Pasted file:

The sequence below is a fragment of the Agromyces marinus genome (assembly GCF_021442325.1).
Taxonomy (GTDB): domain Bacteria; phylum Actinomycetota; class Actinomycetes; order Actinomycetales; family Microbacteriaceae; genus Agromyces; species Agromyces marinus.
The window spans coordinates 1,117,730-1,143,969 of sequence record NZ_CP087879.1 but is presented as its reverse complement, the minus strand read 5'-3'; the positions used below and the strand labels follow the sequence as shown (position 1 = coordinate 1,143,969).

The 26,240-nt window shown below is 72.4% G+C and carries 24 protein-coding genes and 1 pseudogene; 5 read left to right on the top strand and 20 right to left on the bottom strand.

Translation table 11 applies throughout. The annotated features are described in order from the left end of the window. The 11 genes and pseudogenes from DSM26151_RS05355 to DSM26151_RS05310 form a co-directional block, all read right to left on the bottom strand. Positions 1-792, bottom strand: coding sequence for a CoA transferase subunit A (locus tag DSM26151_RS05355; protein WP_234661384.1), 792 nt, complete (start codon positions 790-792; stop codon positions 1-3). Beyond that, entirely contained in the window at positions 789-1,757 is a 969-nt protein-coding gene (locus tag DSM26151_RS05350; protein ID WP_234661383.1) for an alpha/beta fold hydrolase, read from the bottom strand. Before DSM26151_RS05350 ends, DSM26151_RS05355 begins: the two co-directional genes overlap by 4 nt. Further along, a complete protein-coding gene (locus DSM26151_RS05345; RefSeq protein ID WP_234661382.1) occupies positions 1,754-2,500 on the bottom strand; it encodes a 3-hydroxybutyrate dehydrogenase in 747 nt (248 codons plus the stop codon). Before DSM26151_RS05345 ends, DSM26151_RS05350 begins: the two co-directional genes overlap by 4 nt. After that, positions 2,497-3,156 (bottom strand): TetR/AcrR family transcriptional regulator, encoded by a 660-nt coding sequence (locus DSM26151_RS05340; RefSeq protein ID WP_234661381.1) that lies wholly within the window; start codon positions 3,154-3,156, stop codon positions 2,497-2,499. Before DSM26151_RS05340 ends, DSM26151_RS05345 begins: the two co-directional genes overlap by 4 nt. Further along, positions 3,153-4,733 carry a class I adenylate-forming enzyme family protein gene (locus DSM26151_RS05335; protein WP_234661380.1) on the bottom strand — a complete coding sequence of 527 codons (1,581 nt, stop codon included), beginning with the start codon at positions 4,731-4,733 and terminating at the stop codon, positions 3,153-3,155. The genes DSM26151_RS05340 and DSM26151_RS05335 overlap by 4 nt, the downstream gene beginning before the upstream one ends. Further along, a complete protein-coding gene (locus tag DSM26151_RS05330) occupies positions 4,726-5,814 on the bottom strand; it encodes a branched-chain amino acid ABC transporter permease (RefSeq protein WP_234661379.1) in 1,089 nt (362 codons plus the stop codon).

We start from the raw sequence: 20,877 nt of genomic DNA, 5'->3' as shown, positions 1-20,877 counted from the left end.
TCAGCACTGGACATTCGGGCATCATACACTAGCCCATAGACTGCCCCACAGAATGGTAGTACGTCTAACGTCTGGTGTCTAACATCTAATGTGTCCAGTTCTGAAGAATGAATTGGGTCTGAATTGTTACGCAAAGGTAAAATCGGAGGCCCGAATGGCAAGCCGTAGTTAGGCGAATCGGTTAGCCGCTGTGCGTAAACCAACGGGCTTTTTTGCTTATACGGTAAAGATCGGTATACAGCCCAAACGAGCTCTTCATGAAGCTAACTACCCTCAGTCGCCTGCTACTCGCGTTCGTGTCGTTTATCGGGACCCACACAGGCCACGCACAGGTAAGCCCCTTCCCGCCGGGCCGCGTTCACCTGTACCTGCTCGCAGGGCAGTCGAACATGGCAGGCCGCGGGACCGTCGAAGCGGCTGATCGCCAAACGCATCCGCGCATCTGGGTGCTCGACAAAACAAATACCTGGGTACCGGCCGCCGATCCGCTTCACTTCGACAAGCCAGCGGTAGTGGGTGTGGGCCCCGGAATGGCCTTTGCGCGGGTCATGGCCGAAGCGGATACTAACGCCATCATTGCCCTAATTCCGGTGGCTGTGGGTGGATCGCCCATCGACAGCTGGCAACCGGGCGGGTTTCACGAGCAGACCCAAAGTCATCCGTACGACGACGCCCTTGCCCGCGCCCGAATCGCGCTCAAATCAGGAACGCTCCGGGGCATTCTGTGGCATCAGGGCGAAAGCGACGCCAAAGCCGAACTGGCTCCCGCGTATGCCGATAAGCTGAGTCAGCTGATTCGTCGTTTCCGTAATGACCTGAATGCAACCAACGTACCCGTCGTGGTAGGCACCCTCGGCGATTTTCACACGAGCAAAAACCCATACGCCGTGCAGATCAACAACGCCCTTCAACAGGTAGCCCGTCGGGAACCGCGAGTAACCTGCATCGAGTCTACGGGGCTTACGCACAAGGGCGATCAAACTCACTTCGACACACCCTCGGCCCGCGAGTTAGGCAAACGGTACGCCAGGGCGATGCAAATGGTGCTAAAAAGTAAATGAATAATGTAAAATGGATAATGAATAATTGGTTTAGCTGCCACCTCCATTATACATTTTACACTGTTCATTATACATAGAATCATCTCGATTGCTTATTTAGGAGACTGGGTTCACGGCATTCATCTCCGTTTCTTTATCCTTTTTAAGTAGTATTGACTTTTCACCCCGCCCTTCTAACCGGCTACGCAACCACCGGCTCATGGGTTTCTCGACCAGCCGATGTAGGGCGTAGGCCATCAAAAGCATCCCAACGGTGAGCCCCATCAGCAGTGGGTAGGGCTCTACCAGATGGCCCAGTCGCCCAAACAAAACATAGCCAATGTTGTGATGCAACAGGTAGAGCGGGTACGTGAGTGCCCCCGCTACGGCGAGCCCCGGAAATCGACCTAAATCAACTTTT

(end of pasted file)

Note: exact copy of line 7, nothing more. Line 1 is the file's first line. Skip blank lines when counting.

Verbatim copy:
TCAGCACTGGACATTCGGGCATCATACACTAGCCCATAGACTGCCCCACAGAATGGTAGTACGTCTAACGTCTGGTGTCTAACATCTAATGTGTCCAGTTCTGAAGAATGAATTGGGTCTGAATTGTTACGCAAAGGTAAAATCGGAGGCCCGAATGGCAAGCCGTAGTTAGGCGAATCGGTTAGCCGCTGTGCGTAAACCAACGGGCTTTTTTGCTTATACGGTAAAGATCGGTATACAGCCCAAACGAGCTCTTCATGAAGCTAACTACCCTCAGTCGCCTGCTACTCGCGTTCGTGTCGTTTATCGGGACCCACACAGGCCACGCACAGGTAAGCCCCTTCCCGCCGGGCCGCGTTCACCTGTACCTGCTCGCAGGGCAGTCGAACATGGCAGGCCGCGGGACCGTCGAAGCGGCTGATCGCCAAACGCATCCGCGCATCTGGGTGCTCGACAAAACAAATACCTGGGTACCGGCCGCCGATCCGCTTCACTTCGACAAGCCAGCGGTAGTGGGTGTGGGCCCCGGAATGGCCTTTGCGCGGGTCATGGCCGAAGCGGATACTAACGCCATCATTGCCCTAATTCCGGTGGCTGTGGGTGGATCGCCCATCGACAGCTGGCAACCGGGCGGGTTTCACGAGCAGACCCAAAGTCATCCGTACGACGACGCCCTTGCCCGCGCCCGAATCGCGCTCAAATCAGGAACGCTCCGGGGCATTCTGTGGCATCAGGGCGAAAGCGACGCCAAAGCCGAACTGGCTCCCGCGTATGCCGATAAGCTGAGTCAGCTGATTCGTCGTTTCCGTAATGACCTGAATGCAACCAACGTACCCGTCGTGGTAGGCACCCTCGGCGATTTTCACACGAGCAAAAACCCATACGCCGTGCAGATCAACAACGCCCTTCAACAGGTAGCCCGTCGGGAACCGCGAGTAACCTGCATCGAGTCTACGGGGCTTACGCACAAGGGCGATCAAACTCACTTCGACACACCCTCGGCCCGCGAGTTAGGCAAACGGTACGCCAGGGCGATGCAAATGGTGCTAAAAAGTAAATGAATAATGTAAAATGGATAATGAATAATTGGTTTAGCTGCCACCTCCATTATACATTTTACACTGTTCATTATACATAGAATCATCTCGATTGCTTATTTAGGAGACTGGGTTCACGGCATTCATCTCCGTTTCTTTATCCTTTTTAAGTAGTATTGACTTTTCACCCCGCCCTTCTAACCGGCTACGCAACCACCGGCTCATGGGTTTCTCGACCAGCCGATGTAGGGCGTAGGCCATCAAAAGCATCCCAACGGTGAGCCCCATCAGCAGTGGGTAGGGCTCTACCAGATGGCCCAGTCGCCCAAACAAAACATAGCCAATGTTGTGATGCAACAGGTAGAGCGGGTACGTGAGTGCCCCCGCTACGGCGAGCCCCGGAAATCGACCTAAATCAACTTTT